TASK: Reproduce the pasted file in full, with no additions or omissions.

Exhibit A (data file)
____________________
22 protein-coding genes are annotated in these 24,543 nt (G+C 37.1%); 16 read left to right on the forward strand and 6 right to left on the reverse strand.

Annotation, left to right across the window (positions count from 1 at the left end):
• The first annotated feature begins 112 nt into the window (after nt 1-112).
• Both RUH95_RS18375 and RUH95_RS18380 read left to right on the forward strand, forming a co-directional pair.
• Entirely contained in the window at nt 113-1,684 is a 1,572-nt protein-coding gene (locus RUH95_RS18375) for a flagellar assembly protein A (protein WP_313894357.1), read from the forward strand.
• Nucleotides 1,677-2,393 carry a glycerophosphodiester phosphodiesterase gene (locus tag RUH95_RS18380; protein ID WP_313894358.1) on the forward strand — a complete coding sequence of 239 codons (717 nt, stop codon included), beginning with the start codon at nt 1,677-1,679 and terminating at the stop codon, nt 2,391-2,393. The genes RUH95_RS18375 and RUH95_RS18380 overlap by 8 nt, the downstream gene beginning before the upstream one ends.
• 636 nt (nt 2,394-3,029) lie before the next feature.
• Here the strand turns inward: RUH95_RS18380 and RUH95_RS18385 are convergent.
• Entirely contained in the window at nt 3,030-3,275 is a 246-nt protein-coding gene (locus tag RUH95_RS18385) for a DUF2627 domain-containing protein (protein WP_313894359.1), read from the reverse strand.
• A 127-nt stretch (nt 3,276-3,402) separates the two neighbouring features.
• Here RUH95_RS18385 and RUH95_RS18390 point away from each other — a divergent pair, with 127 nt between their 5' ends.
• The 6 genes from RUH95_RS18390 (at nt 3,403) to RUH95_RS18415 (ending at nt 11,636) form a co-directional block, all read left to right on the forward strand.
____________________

22 protein-coding genes are annotated in these 24,543 nt (G+C 37.1%); 16 read left to right on the forward strand and 6 right to left on the reverse strand.

Annotation, left to right across the window (positions count from 1 at the left end):
• The first annotated feature begins 112 nt into the window (after nt 1-112).
• Both RUH95_RS18375 and RUH95_RS18380 read left to right on the forward strand, forming a co-directional pair.
• Entirely contained in the window at nt 113-1,684 is a 1,572-nt protein-coding gene (locus RUH95_RS18375) for a flagellar assembly protein A (protein WP_313894357.1), read from the forward strand.
• Nucleotides 1,677-2,393 carry a glycerophosphodiester phosphodiesterase gene (locus tag RUH95_RS18380; protein ID WP_313894358.1) on the forward strand — a complete coding sequence of 239 codons (717 nt, stop codon included), beginning with the start codon at nt 1,677-1,679 and terminating at the stop codon, nt 2,391-2,393. The genes RUH95_RS18375 and RUH95_RS18380 overlap by 8 nt, the downstream gene beginning before the upstream one ends.
• 636 nt (nt 2,394-3,029) lie before the next feature.
• Here the strand turns inward: RUH95_RS18380 and RUH95_RS18385 are convergent.
• Entirely contained in the window at nt 3,030-3,275 is a 246-nt protein-coding gene (locus tag RUH95_RS18385) for a DUF2627 domain-containing protein (protein WP_313894359.1), read from the reverse strand.
• A 127-nt stretch (nt 3,276-3,402) separates the two neighbouring features.
• Here RUH95_RS18385 and RUH95_RS18390 point away from each other — a divergent pair, with 127 nt between their 5' ends.
• The 6 genes from RUH95_RS18390 (at nt 3,403) to RUH95_RS18415 (ending at nt 11,636) form a co-directional block, all read left to right on the forward strand.